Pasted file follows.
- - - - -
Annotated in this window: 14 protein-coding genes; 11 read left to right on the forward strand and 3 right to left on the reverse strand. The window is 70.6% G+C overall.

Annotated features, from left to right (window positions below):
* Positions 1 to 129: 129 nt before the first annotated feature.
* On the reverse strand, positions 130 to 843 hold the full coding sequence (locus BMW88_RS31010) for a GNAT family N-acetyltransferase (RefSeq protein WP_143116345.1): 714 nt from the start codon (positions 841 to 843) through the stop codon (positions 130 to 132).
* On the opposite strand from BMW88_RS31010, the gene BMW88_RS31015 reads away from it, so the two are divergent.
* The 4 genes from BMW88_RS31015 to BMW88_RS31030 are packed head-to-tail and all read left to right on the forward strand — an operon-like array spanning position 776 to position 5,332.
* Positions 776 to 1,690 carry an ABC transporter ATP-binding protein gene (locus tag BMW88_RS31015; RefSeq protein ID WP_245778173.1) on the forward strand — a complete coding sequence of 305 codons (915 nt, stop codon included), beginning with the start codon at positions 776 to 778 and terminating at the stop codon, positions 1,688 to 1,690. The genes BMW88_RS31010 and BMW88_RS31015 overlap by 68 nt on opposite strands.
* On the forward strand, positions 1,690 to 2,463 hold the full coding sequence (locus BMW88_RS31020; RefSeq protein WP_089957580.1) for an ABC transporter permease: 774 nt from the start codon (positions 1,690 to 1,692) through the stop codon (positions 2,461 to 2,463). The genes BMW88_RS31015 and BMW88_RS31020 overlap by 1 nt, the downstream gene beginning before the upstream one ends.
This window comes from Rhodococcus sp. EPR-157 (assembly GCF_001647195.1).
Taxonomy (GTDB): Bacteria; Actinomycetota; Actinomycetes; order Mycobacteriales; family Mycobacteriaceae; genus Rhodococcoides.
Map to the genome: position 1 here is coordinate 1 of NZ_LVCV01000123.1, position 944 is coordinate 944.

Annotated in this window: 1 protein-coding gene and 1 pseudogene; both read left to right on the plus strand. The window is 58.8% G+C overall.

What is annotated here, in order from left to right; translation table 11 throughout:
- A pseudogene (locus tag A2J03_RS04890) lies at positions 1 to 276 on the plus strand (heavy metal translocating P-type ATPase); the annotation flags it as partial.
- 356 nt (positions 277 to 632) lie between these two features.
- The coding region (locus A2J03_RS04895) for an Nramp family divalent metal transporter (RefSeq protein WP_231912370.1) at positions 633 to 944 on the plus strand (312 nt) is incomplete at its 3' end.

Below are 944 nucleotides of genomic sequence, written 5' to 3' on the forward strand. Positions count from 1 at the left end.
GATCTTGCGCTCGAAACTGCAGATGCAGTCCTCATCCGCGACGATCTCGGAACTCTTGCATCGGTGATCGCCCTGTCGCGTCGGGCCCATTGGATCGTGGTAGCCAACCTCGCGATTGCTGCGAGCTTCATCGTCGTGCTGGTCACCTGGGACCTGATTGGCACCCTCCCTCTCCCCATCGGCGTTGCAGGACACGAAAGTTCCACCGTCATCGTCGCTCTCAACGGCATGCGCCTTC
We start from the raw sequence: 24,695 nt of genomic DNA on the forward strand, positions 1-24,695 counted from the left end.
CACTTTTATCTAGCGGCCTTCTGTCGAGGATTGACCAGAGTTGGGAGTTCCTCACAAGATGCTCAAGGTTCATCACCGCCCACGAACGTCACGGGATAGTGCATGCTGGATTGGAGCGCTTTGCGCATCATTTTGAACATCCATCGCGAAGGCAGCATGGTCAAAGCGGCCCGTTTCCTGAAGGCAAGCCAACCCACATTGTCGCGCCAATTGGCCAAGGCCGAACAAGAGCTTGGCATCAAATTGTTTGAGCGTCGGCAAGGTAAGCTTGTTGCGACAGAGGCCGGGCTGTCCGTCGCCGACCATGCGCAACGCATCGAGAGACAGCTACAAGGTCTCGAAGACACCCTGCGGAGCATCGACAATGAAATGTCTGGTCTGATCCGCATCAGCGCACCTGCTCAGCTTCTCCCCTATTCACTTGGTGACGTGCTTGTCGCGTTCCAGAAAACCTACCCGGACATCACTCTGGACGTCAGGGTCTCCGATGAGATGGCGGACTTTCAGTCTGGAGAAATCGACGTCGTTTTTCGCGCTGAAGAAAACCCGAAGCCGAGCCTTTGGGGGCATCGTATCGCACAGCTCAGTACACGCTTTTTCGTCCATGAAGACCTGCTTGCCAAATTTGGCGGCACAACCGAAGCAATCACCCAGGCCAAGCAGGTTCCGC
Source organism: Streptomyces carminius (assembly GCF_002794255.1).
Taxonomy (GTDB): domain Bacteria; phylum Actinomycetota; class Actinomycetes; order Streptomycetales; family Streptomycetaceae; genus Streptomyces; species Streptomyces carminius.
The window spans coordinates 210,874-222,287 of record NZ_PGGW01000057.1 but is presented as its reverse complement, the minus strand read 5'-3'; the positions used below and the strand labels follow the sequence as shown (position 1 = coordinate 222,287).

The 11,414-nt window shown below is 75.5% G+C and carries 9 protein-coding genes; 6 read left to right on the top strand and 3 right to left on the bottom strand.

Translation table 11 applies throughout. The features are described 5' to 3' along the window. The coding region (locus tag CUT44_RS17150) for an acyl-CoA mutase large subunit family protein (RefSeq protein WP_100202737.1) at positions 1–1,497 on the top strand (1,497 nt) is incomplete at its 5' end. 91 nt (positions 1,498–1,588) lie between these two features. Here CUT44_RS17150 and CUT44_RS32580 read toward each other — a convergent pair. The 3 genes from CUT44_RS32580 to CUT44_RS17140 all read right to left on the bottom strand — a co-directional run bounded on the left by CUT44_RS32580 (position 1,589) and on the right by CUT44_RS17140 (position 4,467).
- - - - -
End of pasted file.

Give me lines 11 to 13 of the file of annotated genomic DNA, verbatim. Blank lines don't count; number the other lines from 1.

Map to the genome: position 1 here is coordinate 1 of NZ_LVCV01000123.1, position 944 is coordinate 944.

Annotated in this window: 1 protein-coding gene and 1 pseudogene; both read left to right on the plus strand. The window is 58.8% G+C overall.

What is annotated here, in order from left to right; translation table 11 throughout: